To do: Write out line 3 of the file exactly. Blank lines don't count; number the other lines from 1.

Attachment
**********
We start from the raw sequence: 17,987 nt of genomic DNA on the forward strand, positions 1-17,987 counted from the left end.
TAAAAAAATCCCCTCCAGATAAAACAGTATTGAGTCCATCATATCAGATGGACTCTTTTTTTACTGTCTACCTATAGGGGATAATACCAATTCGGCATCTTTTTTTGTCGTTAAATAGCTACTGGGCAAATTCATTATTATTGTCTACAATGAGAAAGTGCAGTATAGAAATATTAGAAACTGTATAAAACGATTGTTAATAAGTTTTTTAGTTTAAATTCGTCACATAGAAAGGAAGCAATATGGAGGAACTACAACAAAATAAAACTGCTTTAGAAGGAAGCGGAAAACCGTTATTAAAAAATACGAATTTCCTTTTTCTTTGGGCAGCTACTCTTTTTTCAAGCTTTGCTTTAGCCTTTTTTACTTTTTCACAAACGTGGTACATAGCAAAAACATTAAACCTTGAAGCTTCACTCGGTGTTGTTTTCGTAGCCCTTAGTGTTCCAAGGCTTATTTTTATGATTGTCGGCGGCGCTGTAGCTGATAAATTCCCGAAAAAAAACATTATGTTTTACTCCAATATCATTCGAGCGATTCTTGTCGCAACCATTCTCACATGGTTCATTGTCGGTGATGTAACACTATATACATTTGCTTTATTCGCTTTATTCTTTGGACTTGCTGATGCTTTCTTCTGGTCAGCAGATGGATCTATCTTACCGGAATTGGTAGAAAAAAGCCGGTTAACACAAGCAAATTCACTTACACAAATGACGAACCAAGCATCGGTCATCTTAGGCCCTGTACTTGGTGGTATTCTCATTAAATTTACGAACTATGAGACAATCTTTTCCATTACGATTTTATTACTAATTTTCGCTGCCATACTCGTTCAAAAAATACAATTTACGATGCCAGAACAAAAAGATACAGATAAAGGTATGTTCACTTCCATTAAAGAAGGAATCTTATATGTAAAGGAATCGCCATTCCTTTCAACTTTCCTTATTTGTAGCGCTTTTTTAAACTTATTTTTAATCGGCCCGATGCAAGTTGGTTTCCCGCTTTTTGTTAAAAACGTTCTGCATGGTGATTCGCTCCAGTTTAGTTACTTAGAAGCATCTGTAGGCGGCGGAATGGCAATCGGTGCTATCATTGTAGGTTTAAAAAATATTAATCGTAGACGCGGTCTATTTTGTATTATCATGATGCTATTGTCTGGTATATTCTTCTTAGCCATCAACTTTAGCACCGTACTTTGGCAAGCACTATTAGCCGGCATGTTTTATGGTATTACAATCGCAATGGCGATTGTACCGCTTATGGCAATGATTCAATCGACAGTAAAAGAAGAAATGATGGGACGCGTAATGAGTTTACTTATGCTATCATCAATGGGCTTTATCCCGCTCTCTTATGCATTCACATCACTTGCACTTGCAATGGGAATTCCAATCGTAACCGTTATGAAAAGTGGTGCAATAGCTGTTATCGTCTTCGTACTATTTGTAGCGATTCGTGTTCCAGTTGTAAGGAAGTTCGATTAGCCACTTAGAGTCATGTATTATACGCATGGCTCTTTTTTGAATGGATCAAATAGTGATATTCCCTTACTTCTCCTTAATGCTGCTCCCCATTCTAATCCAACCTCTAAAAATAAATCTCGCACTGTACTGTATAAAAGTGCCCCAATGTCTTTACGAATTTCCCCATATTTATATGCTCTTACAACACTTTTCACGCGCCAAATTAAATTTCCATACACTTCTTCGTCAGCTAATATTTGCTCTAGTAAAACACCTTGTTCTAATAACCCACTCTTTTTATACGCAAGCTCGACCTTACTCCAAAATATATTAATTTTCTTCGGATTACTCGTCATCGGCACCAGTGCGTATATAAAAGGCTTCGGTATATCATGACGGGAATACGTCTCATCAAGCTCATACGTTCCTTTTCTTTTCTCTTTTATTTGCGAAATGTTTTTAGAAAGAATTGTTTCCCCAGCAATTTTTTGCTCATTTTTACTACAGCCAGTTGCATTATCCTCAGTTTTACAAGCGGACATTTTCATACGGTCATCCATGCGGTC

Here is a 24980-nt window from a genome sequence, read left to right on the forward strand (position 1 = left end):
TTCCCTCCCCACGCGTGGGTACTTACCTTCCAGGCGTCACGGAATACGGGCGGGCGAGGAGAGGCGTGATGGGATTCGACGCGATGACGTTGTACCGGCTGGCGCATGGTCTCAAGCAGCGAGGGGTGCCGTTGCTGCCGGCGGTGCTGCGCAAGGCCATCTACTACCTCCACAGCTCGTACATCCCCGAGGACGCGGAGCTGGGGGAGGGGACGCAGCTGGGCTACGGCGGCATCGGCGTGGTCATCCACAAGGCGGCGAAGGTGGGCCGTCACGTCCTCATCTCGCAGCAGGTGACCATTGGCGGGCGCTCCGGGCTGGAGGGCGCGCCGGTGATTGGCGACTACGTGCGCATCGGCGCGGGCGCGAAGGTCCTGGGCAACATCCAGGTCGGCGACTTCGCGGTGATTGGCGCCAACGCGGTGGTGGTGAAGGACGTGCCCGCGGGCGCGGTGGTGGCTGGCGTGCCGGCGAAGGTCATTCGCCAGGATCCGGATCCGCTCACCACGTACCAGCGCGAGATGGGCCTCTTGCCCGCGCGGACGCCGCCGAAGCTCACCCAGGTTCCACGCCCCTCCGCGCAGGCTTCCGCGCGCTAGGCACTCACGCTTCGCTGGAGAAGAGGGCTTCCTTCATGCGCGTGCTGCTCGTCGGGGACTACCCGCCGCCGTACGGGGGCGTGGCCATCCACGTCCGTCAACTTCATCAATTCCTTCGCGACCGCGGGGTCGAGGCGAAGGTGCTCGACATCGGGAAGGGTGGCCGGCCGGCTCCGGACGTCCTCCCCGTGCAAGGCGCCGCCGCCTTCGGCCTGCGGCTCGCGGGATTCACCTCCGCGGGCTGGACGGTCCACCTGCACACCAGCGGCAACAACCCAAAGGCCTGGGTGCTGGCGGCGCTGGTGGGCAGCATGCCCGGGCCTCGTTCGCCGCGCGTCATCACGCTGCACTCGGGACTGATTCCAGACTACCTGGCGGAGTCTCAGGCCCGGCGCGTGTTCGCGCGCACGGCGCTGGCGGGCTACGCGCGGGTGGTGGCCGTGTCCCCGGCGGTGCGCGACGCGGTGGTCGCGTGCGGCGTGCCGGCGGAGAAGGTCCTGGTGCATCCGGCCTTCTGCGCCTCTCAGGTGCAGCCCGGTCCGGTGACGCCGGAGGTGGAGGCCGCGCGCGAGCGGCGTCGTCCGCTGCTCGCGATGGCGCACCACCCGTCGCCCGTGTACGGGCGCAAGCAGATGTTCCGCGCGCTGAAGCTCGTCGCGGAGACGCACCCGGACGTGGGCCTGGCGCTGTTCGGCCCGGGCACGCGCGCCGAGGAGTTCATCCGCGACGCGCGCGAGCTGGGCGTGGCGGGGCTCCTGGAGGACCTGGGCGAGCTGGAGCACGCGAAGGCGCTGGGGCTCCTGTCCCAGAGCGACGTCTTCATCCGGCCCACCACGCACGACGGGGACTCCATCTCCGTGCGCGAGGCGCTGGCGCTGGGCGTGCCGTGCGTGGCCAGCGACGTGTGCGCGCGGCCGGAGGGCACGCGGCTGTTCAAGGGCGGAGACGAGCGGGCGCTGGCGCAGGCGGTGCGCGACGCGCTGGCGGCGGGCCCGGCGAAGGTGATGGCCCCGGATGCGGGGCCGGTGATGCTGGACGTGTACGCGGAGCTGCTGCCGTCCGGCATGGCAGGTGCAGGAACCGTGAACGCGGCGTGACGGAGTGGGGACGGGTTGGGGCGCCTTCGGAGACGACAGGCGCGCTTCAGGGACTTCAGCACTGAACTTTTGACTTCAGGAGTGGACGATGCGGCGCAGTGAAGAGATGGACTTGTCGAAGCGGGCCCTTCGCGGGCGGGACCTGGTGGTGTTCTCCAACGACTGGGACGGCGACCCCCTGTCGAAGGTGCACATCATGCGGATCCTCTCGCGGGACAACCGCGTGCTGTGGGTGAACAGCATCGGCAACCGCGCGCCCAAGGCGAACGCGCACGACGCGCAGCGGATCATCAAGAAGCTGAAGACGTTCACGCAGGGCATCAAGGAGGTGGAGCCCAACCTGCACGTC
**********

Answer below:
Here is a 24980-nt window from a genome sequence, read left to right on the forward strand (position 1 = left end):